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New clues to origins of Downs' syndrome.

Older mothers are known to face a greater risk than younger women of giving birth to a baby with Down's syndrome, a genetic disorder characterized by mental retardation. But researchers have not been able to explain why. A new study of 158 families with children affected by Down's now supports one contending theory -- that older women are more likely to carry a Down's baby to term.

Human geneticist Stylianos E. Antonarakis of Johns Hopkins University in Baltimore headed an international team of 18 other researchers that determined the extra chromosome responsible for Down's is incorporated more often during the first of the human egg's two stages of meiotic development. Both younger and older women were equally likely to have a chromosome error in the first stage, regardless of their age, the researchers reported last week at a meeting of the American Pediatric Society and Society for Pediatric Research in New Orleans.

The team used DNA tags to trace the origin of the extra chromosome-21 in the Down's children. They found, as expected from their previous studies, that 95 percent of the extra chromosomes came from the mother and only 5 percent from the father. When they traced further, they found that three-fourths of all maternal chromosome errors resulted from the first stage of meiosis, the cell division process that halves the genetic content of eggs and sperm so that children don't get double the proper number of genes.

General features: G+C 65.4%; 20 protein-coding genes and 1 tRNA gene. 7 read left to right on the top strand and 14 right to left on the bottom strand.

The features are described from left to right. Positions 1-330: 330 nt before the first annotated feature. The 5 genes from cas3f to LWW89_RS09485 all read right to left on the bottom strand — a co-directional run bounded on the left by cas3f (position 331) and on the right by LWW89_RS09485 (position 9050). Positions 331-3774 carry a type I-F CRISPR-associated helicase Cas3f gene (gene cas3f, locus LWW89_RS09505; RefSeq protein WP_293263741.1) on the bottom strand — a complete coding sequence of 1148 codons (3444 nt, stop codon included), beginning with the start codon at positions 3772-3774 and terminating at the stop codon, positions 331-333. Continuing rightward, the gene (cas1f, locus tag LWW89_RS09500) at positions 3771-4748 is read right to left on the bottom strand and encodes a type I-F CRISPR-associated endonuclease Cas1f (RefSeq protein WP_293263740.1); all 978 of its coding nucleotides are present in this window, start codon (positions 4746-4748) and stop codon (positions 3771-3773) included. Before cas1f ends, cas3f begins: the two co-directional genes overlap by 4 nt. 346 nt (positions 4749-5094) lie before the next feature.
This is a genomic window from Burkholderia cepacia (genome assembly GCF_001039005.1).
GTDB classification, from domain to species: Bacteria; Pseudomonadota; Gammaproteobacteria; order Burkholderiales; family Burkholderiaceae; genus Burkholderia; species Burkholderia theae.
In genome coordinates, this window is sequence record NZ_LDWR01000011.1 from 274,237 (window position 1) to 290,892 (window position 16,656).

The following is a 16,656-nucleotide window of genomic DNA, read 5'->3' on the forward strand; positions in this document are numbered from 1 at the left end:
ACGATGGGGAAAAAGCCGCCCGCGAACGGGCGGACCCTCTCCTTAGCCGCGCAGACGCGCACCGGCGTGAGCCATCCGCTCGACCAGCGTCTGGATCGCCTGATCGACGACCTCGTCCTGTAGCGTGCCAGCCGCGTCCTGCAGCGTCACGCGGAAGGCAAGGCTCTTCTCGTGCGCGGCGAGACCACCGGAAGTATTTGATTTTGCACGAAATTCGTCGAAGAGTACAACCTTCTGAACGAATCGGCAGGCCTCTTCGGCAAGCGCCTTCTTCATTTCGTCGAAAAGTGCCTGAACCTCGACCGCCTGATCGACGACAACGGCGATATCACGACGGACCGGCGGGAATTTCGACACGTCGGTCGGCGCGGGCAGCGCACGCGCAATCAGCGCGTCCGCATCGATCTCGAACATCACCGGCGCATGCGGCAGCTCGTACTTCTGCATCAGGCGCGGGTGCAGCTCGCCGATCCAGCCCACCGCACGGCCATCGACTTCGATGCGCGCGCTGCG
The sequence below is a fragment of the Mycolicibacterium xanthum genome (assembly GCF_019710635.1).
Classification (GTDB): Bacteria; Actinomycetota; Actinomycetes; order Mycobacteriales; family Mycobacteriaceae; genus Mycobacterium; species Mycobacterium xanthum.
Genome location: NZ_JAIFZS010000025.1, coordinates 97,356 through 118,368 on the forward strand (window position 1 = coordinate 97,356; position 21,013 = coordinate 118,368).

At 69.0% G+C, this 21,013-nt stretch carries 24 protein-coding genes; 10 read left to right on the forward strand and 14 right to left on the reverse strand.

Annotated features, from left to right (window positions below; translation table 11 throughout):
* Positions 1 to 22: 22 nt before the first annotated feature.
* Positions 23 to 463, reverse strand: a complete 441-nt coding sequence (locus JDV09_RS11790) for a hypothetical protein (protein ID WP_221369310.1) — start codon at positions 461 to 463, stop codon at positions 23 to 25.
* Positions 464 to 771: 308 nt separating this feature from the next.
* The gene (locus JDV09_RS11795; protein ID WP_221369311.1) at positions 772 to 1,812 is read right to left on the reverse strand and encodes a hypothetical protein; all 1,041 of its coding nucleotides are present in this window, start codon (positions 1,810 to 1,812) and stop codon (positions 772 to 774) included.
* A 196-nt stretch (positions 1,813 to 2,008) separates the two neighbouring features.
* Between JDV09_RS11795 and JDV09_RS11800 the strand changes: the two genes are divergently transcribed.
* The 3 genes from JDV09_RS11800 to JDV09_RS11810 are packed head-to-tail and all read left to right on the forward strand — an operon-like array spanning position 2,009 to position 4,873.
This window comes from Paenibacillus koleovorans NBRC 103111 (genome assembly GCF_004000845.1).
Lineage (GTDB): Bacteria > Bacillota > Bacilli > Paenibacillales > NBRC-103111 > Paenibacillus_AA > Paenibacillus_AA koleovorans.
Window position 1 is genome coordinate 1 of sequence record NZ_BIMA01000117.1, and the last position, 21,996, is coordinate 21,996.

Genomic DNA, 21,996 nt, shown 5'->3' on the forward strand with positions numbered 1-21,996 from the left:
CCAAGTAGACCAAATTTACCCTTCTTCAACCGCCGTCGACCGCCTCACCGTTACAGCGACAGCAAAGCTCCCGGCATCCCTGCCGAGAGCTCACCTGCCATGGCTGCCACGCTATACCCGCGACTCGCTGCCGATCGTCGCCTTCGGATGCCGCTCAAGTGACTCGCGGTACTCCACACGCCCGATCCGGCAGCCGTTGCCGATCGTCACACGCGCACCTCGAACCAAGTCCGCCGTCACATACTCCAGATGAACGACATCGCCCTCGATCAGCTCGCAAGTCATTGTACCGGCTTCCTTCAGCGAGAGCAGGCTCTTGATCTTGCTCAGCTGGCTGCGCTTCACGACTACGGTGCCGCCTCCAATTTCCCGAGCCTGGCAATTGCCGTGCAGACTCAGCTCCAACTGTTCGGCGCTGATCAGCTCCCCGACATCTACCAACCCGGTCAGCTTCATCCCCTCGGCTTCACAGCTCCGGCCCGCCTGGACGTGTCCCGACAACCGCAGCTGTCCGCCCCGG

Although the results are difficult to interpret, Antonarakis says, "what was surprising was that we didn't see a difference in maternal age according to the stage of meiosis where the chromosome error occurs." If mothers of all ages have similar chromosome errors leading to Down's, he reasons, older mothers might have more Down's babies because their bodies fail to recognize an egg with an extra chromosome as abnormal. In other words, "It's possible that older mothers could carry a Down's baby to birth better," he told SCIENCE NEWS.

But Antonarakis cautions that his group did not study tissue from fetuses spontaneously aborted by the women, to see if younger mothers were more likely to miscarry a Down's child than older mothers. "It's possible that in aborted fetuses there is a stronger correlation between maternal age and the stage of meiosis leading to Down's," he says.

David H. Ledbetter, a geneticist from the Baylor College of Medicine in Houston, agrees that further studies will be needed to confirm that younger women are more likely to miscarry Down's babies. "The only way to directly test it would be to compare the ages of women who have children with Down's syndrome and those who spontaneously abort Down's syndrome fetuses," he says.
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Title Annotation:older women have a greater risk of giving birth to a Downs' child because they are more likely to carry them to term
Author:Ezzell, Carol
Publication:Science News
Date:May 11, 1991
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